Why we don’t ‘get’ Bollywood


A scene from the 2005 movie ‘Bride and Prejudice’

Hybridity in film is when two or more separate cultures impact the film. Hybridised content

“Blurs the boundaries between the modern and the traditional, the high and low culture, and the national and the global culture”

Thussu, (2006: 175)

Bollywood is one of the biggest film producers in the world, yet in terms of the box office in much of the Western World, most of these films won’t make it to our shores. Many of India’s biggest film stars will never be household names outside of India.

However Bollywood has seen a recent shift in popularity in the west and it’s due to the hybridisation of blending traditional Hollywood cinema with Bollywood themes. The movie Bride and Prejudice released in 2004 was a Bollywood style remake of the classic Jane Austen novel Pride and Prejudice. The film combined both Bollywood and Hollywood actors in an attempt to make a Bollywood style film that would resonate more strongly in the Western World using one of the most beloved english romances as it’s theme. The film received mixed reviews and moderate success grossing about 6.5 Million dollars at the U.S box office (Rotten Tomatoes).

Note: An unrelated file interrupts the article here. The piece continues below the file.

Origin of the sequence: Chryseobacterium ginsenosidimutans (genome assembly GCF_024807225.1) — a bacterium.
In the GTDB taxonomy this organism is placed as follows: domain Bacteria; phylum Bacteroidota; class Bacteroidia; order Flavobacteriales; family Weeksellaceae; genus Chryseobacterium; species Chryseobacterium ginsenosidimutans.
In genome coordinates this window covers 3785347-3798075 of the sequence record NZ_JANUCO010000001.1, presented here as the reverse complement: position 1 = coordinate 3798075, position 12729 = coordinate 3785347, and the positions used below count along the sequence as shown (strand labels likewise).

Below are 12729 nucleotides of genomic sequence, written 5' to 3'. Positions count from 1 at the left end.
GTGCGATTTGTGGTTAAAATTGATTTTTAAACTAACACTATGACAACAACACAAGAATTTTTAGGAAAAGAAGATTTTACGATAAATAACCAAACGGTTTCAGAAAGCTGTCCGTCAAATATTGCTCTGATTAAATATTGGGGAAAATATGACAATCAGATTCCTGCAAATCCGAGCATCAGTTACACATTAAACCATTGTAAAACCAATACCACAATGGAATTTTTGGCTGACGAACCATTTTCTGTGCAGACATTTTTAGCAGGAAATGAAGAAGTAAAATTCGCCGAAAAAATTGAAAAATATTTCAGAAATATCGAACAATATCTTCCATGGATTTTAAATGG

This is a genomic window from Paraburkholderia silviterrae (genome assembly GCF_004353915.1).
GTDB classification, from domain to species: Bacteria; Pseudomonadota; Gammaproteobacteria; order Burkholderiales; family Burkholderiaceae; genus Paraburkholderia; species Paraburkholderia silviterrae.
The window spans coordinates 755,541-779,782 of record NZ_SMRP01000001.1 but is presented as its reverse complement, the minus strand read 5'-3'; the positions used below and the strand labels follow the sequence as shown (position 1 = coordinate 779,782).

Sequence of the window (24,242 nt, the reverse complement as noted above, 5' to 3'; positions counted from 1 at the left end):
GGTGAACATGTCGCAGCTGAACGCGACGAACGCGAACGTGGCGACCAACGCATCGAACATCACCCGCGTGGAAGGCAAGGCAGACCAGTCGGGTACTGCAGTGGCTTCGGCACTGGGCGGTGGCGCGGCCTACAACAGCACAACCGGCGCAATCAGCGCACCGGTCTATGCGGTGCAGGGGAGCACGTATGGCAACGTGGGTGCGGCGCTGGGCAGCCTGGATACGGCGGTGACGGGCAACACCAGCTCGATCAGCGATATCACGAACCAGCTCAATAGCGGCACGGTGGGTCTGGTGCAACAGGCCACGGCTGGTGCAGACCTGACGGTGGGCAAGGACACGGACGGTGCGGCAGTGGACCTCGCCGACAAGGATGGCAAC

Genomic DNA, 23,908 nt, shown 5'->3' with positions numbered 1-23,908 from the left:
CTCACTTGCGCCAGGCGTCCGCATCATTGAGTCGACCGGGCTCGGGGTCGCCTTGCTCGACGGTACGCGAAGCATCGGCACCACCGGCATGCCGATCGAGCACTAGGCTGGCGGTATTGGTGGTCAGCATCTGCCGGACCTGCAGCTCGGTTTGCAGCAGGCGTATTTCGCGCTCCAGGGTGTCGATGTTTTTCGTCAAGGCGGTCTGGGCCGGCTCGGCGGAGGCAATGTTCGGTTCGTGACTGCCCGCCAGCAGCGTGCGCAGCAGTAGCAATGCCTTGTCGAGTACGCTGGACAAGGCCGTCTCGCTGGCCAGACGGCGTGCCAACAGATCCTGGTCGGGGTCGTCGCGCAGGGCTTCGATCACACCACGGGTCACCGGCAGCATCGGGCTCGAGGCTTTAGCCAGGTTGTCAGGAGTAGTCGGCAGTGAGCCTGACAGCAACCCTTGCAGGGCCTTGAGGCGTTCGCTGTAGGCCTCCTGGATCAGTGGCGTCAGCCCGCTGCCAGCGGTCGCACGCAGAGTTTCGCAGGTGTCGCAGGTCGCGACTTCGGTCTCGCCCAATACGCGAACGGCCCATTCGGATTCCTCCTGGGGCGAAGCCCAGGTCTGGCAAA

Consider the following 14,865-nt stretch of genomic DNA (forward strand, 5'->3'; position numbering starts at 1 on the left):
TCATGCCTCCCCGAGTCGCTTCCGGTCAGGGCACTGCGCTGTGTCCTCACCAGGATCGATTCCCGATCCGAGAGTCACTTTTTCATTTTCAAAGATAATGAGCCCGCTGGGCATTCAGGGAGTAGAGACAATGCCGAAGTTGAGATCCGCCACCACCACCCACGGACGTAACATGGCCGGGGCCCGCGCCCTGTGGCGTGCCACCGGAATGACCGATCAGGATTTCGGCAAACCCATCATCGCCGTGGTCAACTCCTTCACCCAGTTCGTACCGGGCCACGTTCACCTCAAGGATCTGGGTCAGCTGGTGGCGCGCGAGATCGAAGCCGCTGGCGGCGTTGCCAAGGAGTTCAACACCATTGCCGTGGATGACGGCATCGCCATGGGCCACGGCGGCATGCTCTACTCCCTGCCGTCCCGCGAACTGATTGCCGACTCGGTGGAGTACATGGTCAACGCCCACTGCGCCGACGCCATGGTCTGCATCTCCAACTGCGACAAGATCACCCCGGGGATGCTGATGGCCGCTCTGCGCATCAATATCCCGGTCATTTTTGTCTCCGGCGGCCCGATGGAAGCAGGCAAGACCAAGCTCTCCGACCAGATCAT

Another film which was highly successful in the Western Market and is often wrongly mistaken for a Bollywood film is the acclaimed Slum-dog Millionaire. This was a film whilst filmed mainly in India, which had a big Hollywood production team behind it, directed by Danny Boyle.  The storyline and style of the film is a very typical Hollywood romance. However it borrows content heavily from Indian culture leading to confusion in the West about it’s origin.

This entry was posted in BCM 111 and tagged , , . Bookmark the permalink.

Leave a Reply

Fill in your details below or click an icon to log in:

WordPress.com Logo

You are commenting using your WordPress.com account. Log Out /  Change )

Google+ photo

You are commenting using your Google+ account. Log Out /  Change )

Twitter picture

You are commenting using your Twitter account. Log Out /  Change )

Facebook photo

You are commenting using your Facebook account. Log Out /  Change )


Connecting to %s